Best Cuba Travel Tips - 2018

Planning a vacation to Cuba can seem overwhelming - especially if you are an America. How do you get a visa? How do you deal with exchanging money in Cuba? Is Cuba safe to visit as a solo traveler? Although you may have all these questions running through your mind, I promise a vacation to Cuba is completely worth it. Read on to find out what my top tips are for having a perfect vacation to Cuba.

Old City  |  Havana, Cuba

Old City  |  Havana, Cuba

General Cuba Tips

  • The visa for Cuba isn't as hard as you think. It's too much to sum up in a quick bullet point so check out this whole article for more information on how to get a Cuban visa as an American.
  • Brush up on Spanish or download Google Translate for offline use.
    • This is one of the few countries I have visited where it's hard to find English speakers.
    • Knowing even the bare minimum of Spanish will be a lifesaver.
  • Because of the lack of internet, you can't plan too much before you go. You will want to plan out your trip to Vinales but, I promise, BOOK IT WHEN YOU GET THERE. It will be cheaper and way easier to do than you think.
  • Opt at staying at a Casa Particular instead of a hotel 
    • Hotels can be pretty run down in Cuba - even the nice ones. We talked to so many travelers who couldn't believe how much money they spent for a sub-par experience at a hotel. Book a Casa Particular instead for a much better experience.
  • Bring your own toilet paper with you when out and about exploring.
    • While many restaurants and shops have toilets available to the public, paper is usually not included or is guarded by a bathroom attendant.
    • A couple coins should always be kept on you for bathroom attendants.
  • Be careful where you walk. Potholes, crumbling sidewalks, dog poop and uneven curbs are part of Cuba.
  • Negotiate all fares for bici-cabs, coco-cabs (small tut tut looking cabs) and vintage car rides before leaving. There are no meters in any of them and their first price is never their best price.
  • When smoking a cigar dip the end in honey like Che did. Your throat and taste buds will thank you later. (We learned this on the tobacco farm - even if it is not true it is delicious!)
Old City  |  Havana, Cuba

Old City  |  Havana, Cuba

Money tips for Cuba

  • Keep small change on you for tips.
    • It is customary (or sometimes required) for the bathroom attendants. There are also various people along the way you should be tipping.
  • If you're American, take out all your cash before you leave in Canadian Dollars or Euros.
  • Instead of cash: Bring candy, aspirin packets, small toothpastes and things you can give or leave for locals.
    • Some things are very hard to find in Cuba and a little gift is often greatly appreciated.
    • Be careful passing out things too brazenly though, some cops may not like it and tell you to stop

Hotel Tips

  • Don’t expect US standards when it comes to hotels.
  • Because of the lack of renovation through-out Cuba hotels are just like cars - stuck in a time capsule.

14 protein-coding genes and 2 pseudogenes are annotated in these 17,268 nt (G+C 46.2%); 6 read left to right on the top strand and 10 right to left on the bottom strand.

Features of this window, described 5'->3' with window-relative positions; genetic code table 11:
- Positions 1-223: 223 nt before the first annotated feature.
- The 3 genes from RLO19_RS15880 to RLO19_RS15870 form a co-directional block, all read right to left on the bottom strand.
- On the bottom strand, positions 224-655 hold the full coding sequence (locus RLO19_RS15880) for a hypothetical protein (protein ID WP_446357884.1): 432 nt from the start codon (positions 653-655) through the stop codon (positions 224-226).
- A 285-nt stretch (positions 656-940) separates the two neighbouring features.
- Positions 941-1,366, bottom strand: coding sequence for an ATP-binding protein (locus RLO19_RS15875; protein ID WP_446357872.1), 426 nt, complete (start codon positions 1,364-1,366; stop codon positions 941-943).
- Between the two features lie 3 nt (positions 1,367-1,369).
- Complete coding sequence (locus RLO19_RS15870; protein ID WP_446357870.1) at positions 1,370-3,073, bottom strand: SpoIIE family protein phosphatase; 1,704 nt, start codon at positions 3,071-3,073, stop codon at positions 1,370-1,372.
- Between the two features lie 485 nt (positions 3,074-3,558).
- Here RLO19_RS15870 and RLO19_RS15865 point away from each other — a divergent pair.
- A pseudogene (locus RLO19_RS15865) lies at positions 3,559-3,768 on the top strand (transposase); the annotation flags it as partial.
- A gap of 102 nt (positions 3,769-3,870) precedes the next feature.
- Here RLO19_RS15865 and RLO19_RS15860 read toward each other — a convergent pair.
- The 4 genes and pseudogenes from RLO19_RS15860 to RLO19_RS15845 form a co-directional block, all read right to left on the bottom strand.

• Instead I suggest you stay in Casa Particulars (Cuba’s version of AirBnb).
    • We stayed in them while visiting both Varadero and Havana and had a wonderful experience. I heard from many tourists that their hotel rooms were extremely sub-par. This was even true of hotels that charge exorbitant prices.

Restaurant and Bar Tips

How to get Wi-Fi in Cuba

How to buy internet cards in Cuba. And where to buy internet cards in Cuba.  -   Tessa Juliette |
  • Wifi in Cuba is possible but not reliable.
  • Cards are 2 CUC per hour and are sold at nicer restaurants and hotels.
  • Some hotels will ask if you are guests before you buy them. (We just lied and said yes, they didn't check.
  • We connected twice over our week long vacation and honestly enjoyed and embraced our time off the grid. 

Airport Tips for Cuba

Is Cuba Safe?

  • YES! Cuba is VERY safe.
  • You may feel, especially in Havana, that you aren't safe at all since you are walking around crumbling buildings. But, there is almost no crime (against tourists) in Cuba.
  • Personal experience: I was never cat-called once (show me a city in the US that doesn't have cat calling. Plus, multiple times we saw Cubans return dropped wallets (full of cash) to tourists.
  • Don’t be afraid to go off the beaten path.
    • Again, Cuba is very safe and walking around REAL Cuban neighborhoods is both an eye-opening and enlightening experience. You will see kids playing in the streets, groups of men working on vintage cars, local bakeries and street vendors selling fresh fruit. It’s why you went to Cuba so embrace it! 

Final Thoughts

Even though researching ahead of time is great, I definitely recommend bringing a guidebook along with you. Here are some books I recommend...

Also, a super common question I get asked constantly is what camera do I use for my travels. The body is a Nikon D3300 and I mostly use this wide angle lens made by Sigma. It's awesome for travel photography - I am seriously obsessed with it.

Here is my full guide that includes ALL the camera gear I take on every trip.

And of course, if you have any questions DO NOT hesitate to reach out to me via InstagramTwitter, or just shoot me an email ( 

For your pinterest

MUST KNOW things for Cuba. Read before you go! Read before you even start planning!  -   Tessa Juliette |

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